3 out of 5 stars
In the world of punk rock, 14 years is, no pun intended, a lifetime. 1992’s so far removed from the happenings of 2006, it’s hard even to remember the impact that Lifetime had when its first album, Background came out. Although the notion of melody in hard-edged punk music was nothing new, Lifetime injected a melodic sense into East Coast hardcore/punk in a way that turned heads, made fans and set the stage for bands such as Good Riddance, Strike Anywhere and dozens of other acts.
Now, Lifetime didn’t invent the melodic-punk thing at all, but it sure put the two ends together, using a dose of street-rat sincerity and progressive positivism to launch a brief career that’d earn the outfit a place in the underground’s heart almost as revered as that of Jawbreaker or Minor Threat. On Somewhere in the Swamps of Jersey, Jade Tree rounds up the act’s 1992 debut, Broken, a horde of live cuts, a few B-sides, and alternate mixes and a few 7-inch singles. It’s a reminder of why Lifetime – and to a lesser extent, the bands that followed in its wake – made such an impact on the punk underground.
Broken wasn’t the band’s best effort (for that, turn to Jade Tree’s 1995 pressing of Hello Bastards), but it still stands up remarkably well. Lifetime was still finding its feet when it headed into the studio for this album; consequently, many of the songs lack some of the sophistication of later tunes. That doesn’t diminish their impact. Tracks like “Myself,” “You” and “Background,” with their simultaneously sticky-sweet and hard-and-jagged guitars and anthemic vocals, helped kick-start an East Coast punk scene that recognized that a dose of pop melodies didn’t necessarily preclude keeping your heart and motivations in the right spot.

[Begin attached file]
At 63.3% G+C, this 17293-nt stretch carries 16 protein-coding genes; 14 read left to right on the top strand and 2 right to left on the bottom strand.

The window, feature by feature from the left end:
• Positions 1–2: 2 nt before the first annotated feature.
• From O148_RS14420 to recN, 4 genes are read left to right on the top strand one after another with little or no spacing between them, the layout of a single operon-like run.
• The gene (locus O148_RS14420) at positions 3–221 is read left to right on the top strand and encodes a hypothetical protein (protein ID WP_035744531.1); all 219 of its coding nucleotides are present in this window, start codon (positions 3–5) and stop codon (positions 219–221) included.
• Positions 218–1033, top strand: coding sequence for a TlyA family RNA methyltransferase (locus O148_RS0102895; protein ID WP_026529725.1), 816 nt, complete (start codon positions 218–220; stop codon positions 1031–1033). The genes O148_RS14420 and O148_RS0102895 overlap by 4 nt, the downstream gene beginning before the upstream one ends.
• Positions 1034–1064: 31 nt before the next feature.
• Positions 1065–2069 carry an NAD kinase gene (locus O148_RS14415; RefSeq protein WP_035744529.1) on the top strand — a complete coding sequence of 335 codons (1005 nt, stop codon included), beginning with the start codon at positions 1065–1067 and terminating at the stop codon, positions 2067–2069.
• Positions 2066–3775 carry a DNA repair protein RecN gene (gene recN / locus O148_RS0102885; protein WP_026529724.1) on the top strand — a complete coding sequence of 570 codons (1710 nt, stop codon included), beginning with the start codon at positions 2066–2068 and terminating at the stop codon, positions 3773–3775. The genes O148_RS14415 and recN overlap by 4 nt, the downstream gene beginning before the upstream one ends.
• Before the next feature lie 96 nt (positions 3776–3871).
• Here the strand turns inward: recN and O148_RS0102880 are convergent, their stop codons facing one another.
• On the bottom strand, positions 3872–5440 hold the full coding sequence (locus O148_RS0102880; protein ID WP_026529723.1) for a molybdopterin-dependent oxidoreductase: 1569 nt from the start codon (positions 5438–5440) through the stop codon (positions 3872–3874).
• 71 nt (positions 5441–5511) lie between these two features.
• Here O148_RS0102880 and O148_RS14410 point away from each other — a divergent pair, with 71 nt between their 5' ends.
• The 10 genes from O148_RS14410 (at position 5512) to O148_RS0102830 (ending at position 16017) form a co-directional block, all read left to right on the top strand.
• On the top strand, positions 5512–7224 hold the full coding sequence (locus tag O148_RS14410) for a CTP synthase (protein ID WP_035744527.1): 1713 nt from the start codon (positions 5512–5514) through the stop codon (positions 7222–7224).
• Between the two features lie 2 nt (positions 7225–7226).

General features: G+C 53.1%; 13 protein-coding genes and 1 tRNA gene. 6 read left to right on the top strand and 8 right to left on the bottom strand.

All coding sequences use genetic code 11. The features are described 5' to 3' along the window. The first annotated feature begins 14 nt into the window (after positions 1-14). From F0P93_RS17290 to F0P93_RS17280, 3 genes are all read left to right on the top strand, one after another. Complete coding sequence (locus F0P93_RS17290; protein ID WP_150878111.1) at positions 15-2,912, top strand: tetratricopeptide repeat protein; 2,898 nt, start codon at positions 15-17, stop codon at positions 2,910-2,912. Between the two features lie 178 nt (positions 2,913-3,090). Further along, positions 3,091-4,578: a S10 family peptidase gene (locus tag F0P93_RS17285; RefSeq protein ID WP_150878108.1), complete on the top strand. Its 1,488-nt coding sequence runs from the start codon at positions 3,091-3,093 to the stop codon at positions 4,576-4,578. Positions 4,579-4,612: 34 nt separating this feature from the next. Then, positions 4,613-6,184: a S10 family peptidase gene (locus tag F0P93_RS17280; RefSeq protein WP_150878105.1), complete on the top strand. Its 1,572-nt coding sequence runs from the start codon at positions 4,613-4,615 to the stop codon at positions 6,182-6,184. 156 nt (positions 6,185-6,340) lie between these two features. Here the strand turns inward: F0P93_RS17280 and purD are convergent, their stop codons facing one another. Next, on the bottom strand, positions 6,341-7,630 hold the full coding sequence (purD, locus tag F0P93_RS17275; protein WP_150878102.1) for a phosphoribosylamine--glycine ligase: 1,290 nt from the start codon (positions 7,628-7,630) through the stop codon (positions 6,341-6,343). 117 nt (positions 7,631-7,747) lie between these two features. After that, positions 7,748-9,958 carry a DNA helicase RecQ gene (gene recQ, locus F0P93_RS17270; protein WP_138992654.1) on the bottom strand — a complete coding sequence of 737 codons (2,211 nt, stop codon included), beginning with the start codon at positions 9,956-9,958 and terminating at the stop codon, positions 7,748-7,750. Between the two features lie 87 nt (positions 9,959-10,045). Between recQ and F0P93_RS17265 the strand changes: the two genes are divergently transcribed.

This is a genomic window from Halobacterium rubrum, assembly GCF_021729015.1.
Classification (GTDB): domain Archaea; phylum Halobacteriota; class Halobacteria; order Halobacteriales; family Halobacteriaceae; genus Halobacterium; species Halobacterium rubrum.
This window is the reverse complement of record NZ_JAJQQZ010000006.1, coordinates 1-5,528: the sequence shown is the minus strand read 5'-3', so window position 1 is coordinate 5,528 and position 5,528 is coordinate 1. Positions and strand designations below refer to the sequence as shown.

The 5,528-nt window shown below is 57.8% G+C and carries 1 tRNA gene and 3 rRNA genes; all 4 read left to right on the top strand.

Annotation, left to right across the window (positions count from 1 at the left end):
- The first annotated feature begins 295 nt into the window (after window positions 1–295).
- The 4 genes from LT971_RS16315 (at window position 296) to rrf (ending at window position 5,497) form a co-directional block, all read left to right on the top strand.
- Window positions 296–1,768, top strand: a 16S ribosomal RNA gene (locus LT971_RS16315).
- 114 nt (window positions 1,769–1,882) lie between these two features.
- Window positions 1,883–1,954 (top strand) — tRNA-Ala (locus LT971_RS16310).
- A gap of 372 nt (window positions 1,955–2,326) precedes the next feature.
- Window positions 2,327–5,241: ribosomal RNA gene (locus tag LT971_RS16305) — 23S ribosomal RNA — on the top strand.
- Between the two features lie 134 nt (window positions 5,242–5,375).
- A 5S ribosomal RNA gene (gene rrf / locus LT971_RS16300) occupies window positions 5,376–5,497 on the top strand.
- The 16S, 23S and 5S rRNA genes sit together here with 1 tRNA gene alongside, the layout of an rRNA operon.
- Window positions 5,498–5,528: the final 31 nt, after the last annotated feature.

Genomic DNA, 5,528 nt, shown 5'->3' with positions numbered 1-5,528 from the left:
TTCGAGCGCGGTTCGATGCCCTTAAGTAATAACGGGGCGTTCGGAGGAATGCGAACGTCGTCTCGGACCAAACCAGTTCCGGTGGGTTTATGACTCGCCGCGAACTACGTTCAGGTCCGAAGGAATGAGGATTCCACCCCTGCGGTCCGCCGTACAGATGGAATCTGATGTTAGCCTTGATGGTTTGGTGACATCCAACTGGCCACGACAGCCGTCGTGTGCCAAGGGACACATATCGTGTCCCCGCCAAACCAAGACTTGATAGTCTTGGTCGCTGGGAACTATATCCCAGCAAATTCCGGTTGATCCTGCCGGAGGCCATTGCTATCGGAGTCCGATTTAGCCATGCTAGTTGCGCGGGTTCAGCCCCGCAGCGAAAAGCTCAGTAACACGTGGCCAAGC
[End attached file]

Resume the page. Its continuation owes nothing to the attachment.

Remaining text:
The odds’n’sods section of the album, which collects tracks that surfaced on the Lifetime and Tinnitus 7-inches cuts up another dose of Lifetime, and collects the material that surfaced on two previous editions of The Seven Inches, effectively bringing all of Lifetime’s catalog under the Jade Tree roof.
Jade Tree gets a little carried away in its fanaticism for all things Lifetime, however, including alternate mixes, which, really aren’t considerably different enough for anyone but the biggest fan-boy to notice, for virtually all of the tracks on Background, as well as nearly half the cuts on the band’s swan song, 1997’s Jersey’s Best Dancers (1997, Jade Tree). Coupled with an early live set that covers the same ground – for the third time on this two-disc set – as Background, it’s hard not to feel as if a large part of Somewhere in the Swamps of Jersey is stuffed full of padding and/or collectors-only material.
A too-inclusive track list or not – a standard reissue of the original running length of Background would be nice, too – Somewhere in the Swamps of Jersey nonetheless takes early Lifetime songs out of the hands of eBay price-gougers and back into realms of affordability. With a band like Lifetime, who can complain about that?